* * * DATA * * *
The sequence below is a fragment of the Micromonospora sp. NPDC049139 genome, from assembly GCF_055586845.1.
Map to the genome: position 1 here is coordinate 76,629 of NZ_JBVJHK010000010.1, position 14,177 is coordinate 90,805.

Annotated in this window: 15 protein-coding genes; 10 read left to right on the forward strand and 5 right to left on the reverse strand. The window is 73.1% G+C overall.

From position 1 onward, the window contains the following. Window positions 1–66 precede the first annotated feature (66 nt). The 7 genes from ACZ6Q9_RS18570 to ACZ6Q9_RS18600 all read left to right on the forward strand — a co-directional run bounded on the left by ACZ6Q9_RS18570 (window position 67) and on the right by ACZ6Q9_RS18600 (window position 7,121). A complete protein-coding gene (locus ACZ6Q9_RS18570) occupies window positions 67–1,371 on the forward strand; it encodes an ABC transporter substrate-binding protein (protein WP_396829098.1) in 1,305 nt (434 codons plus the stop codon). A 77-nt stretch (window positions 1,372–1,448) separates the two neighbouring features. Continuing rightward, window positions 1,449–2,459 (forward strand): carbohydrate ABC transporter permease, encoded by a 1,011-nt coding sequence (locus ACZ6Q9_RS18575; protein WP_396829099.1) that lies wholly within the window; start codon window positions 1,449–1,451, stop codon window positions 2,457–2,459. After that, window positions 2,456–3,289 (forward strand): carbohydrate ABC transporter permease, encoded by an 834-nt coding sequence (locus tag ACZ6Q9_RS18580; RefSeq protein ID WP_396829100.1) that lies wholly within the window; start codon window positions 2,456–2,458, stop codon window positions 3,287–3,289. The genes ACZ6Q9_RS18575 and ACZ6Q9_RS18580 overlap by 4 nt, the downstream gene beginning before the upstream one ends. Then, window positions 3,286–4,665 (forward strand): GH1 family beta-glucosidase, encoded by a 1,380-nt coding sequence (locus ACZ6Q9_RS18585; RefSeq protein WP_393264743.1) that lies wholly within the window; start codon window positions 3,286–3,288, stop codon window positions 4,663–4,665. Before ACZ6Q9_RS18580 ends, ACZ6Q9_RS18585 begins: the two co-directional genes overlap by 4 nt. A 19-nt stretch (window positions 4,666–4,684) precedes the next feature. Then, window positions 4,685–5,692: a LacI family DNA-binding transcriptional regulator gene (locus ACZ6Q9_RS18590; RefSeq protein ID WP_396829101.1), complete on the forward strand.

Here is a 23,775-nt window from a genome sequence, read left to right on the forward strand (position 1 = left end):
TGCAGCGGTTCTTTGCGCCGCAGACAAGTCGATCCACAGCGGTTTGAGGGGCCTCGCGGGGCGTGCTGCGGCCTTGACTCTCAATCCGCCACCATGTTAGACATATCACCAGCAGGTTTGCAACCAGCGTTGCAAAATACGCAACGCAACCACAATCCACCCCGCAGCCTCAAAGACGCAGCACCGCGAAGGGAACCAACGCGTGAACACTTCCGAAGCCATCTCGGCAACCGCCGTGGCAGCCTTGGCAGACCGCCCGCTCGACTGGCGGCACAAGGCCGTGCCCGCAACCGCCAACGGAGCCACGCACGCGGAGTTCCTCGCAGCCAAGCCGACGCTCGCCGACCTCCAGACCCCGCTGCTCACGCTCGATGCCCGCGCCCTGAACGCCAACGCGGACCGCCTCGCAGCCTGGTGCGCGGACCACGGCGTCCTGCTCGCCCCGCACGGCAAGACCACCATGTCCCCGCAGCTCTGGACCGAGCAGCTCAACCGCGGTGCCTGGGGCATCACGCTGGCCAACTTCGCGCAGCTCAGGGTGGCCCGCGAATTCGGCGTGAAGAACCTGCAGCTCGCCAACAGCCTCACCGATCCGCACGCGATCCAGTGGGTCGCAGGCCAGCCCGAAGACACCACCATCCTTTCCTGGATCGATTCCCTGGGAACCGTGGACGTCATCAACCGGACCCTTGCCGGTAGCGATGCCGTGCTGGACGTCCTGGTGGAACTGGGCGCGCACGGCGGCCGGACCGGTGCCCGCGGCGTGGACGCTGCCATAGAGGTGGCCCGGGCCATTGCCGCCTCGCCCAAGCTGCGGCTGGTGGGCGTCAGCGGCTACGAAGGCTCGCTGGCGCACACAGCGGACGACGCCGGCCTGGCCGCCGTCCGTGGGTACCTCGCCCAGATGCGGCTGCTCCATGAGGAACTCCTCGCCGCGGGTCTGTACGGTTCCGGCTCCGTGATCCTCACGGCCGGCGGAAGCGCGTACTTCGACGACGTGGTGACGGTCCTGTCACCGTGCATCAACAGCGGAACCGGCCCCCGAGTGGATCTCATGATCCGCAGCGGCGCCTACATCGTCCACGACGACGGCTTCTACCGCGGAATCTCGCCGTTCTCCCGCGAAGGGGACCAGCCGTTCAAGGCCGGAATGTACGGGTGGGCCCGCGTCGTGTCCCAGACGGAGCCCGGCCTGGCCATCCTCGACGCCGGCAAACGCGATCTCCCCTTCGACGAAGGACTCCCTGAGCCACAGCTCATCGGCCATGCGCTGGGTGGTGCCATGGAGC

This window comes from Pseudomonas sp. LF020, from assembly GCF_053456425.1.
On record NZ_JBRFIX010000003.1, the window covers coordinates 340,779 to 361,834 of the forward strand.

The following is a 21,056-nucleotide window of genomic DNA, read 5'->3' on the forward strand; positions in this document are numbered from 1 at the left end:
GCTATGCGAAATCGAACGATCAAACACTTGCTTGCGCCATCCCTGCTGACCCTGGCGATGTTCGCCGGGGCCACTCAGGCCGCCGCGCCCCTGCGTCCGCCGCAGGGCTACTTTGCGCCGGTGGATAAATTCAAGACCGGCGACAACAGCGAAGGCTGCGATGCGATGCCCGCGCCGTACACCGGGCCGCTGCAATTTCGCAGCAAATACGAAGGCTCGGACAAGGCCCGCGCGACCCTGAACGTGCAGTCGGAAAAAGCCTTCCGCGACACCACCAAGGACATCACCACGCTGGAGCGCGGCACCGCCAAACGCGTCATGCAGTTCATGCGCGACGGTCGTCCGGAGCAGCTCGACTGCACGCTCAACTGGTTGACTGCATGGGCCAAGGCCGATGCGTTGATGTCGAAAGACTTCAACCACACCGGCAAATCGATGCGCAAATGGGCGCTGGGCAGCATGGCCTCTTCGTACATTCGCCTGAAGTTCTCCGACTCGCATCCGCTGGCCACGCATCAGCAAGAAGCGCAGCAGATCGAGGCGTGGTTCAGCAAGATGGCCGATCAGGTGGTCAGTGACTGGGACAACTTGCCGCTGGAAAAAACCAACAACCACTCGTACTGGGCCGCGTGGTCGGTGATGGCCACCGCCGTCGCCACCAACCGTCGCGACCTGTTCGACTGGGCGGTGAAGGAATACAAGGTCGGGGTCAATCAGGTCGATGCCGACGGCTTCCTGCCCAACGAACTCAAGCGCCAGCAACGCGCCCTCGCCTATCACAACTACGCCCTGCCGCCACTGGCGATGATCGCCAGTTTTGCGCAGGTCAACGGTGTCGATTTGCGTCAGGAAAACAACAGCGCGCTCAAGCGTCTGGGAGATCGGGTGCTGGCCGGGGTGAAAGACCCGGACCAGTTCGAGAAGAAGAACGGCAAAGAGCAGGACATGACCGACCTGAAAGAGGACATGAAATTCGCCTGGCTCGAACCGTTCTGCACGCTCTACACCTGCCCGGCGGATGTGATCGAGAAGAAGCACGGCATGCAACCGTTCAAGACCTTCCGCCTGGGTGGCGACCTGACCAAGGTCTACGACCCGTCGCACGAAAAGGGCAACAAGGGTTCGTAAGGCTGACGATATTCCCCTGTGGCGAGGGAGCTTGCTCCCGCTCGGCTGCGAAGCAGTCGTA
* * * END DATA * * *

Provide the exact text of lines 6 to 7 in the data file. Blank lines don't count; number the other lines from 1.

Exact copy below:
TGCAGCGGTTCTTTGCGCCGCAGACAAGTCGATCCACAGCGGTTTGAGGGGCCTCGCGGGGCGTGCTGCGGCCTTGACTCTCAATCCGCCACCATGTTAGACATATCACCAGCAGGTTTGCAACCAGCGTTGCAAAATACGCAACGCAACCACAATCCACCCCGCAGCCTCAAAGACGCAGCACCGCGAAGGGAACCAACGCGTGAACACTTCCGAAGCCATCTCGGCAACCGCCGTGGCAGCCTTGGCAGACCGCCCGCTCGACTGGCGGCACAAGGCCGTGCCCGCAACCGCCAACGGAGCCACGCACGCGGAGTTCCTCGCAGCCAAGCCGACGCTCGCCGACCTCCAGACCCCGCTGCTCACGCTCGATGCCCGCGCCCTGAACGCCAACGCGGACCGCCTCGCAGCCTGGTGCGCGGACCACGGCGTCCTGCTCGCCCCGCACGGCAAGACCACCATGTCCCCGCAGCTCTGGACCGAGCAGCTCAACCGCGGTGCCTGGGGCATCACGCTGGCCAACTTCGCGCAGCTCAGGGTGGCCCGCGAATTCGGCGTGAAGAACCTGCAGCTCGCCAACAGCCTCACCGATCCGCACGCGATCCAGTGGGTCGCAGGCCAGCCCGAAGACACCACCATCCTTTCCTGGATCGATTCCCTGGGAACCGTGGACGTCATCAACCGGACCCTTGCCGGTAGCGATGCCGTGCTGGACGTCCTGGTGGAACTGGGCGCGCACGGCGGCCGGACCGGTGCCCGCGGCGTGGACGCTGCCATAGAGGTGGCCCGGGCCATTGCCGCCTCGCCCAAGCTGCGGCTGGTGGGCGTCAGCGGCTACGAAGGCTCGCTGGCGCACACAGCGGACGACGCCGGCCTGGCCGCCGTCCGTGGGTACCTCGCCCAGATGCGGCTGCTCCATGAGGAACTCCTCGCCGCGGGTCTGTACGGTTCCGGCTCCGTGATCCTCACGGCCGGCGGAAGCGCGTACTTCGACGACGTGGTGACGGTCCTGTCACCGTGCATCAACAGCGGAACCGGCCCCCGAGTGGATCTCATGATCCGCAGCGGCGCCTACATCGTCCACGACGACGGCTTCTACCGCGGAATCTCGCCGTTCTCCCGCGAAGGGGACCAGCCGTTCAAGGCCGGAATGTACGGGTGGGCCCGCGTCGTGTCCCAGACGGAGCCCGGCCTGGCCATCCTCGACGCCGGCAAACGCGATCTCCCCTTCGACGAAGGACTCCCTGAGCCACAGCTCATCGGCCATGCGCTGGGTGGTGCCATGGAGC

This window comes from Pseudomonas sp. LF020, from assembly GCF_053456425.1.